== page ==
In its brief, apparently authored by W. Scott Simpson, a senior trial counsel in the Civil Division in Washington, the Justice Department argues, quite plausibly, that the state court in which this lawsuit was originally filed lacked jurisdiction, as individuals cannot sue the federal government in state court, and that under well-established precedents, the federal court would also have no jurisdiction of a case brought up by removal from a state court.
This section of the brief seems quite reasonable, and should serve as a completely procedural and non-prejudicial ground for dismissal of the suit. And the suit should be dismissed, in my opinion, because I would prefer to see this case litigated by competent, experienced attorneys who know how to do test-case litigation, and would not make the kind of fundamental errors that the attorney for Arthur Smelt and Christopher Hammer seems to have made in his complaint.
Secondly, the brief argues that Smelt and Hammer, who married in California last July, lack standing to attack DOMA. Federal courts do not have free-roving authority to decide any issue under the sun. They are limited to deciding real cases and controversies that arise under federal law, or state law controversies that involve residents of different states or foreign individuals or governments. The “real case and controversy” requirement means that a plaintiff has to have suffered a concrete injury under the federal statute or action they are challenging. The DOJ argues that the complaint filed by Smelt and Hammer does not allege any specific injury.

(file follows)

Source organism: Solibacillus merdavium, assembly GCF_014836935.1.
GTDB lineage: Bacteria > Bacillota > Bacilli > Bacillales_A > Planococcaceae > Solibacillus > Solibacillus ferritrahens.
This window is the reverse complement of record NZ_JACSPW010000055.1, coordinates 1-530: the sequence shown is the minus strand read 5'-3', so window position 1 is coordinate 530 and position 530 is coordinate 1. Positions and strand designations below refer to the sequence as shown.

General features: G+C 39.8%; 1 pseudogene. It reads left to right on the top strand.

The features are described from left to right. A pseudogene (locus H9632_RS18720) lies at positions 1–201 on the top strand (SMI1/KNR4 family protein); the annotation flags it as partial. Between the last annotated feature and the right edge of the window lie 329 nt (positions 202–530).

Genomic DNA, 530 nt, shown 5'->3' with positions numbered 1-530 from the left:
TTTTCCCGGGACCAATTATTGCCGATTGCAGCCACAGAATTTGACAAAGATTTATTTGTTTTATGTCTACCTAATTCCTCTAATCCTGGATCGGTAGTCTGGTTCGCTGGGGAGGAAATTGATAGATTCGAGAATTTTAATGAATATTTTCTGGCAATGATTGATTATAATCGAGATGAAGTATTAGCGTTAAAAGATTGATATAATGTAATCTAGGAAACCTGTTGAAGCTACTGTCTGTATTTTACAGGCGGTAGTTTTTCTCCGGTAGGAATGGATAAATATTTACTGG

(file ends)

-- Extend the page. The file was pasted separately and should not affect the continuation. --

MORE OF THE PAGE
For example, they don't allege that while traveling outside California after being married they were involved in some situation where recognition of their marriage was important but denied in reliance on DOMA, and they don't assert that they desire to move to another state or acquire property in another state in their married status.
Even if they alleged as much, it is unclear that they would be denied recognition because of DOMA, since it is reasonably well established that states are free under principles of comity to refuse to recognize marriages that violate their own public policy. Therefore, DOMA, in such instances, would be essentially irrelevant.
The plaintiffs also do not allege that they have sought any particular federal benefit available to married couples and were turned down as a result of DOMA. According to the Justice Department brief, their action rests on the assumption that they will be turned down in the future based on DOMA and that is not enough for standing.
On this point, I disagree with the DOJ’s argument. It seems to me that a validly married same-sex couple would have standing without having been rejected for a particular benefit, because applying for the benefit would be futile in light of DOMA. Still, the plaintiffs would have done well to actually apply for something and be turned down as a way to pin down this standing point.
In its DOMA lawsuit, for example, GLAD challenges only Section 3, and alleges that each of its plaintiffs has in fact been denied a specific federal benefit despite being legally married in Massachusetts.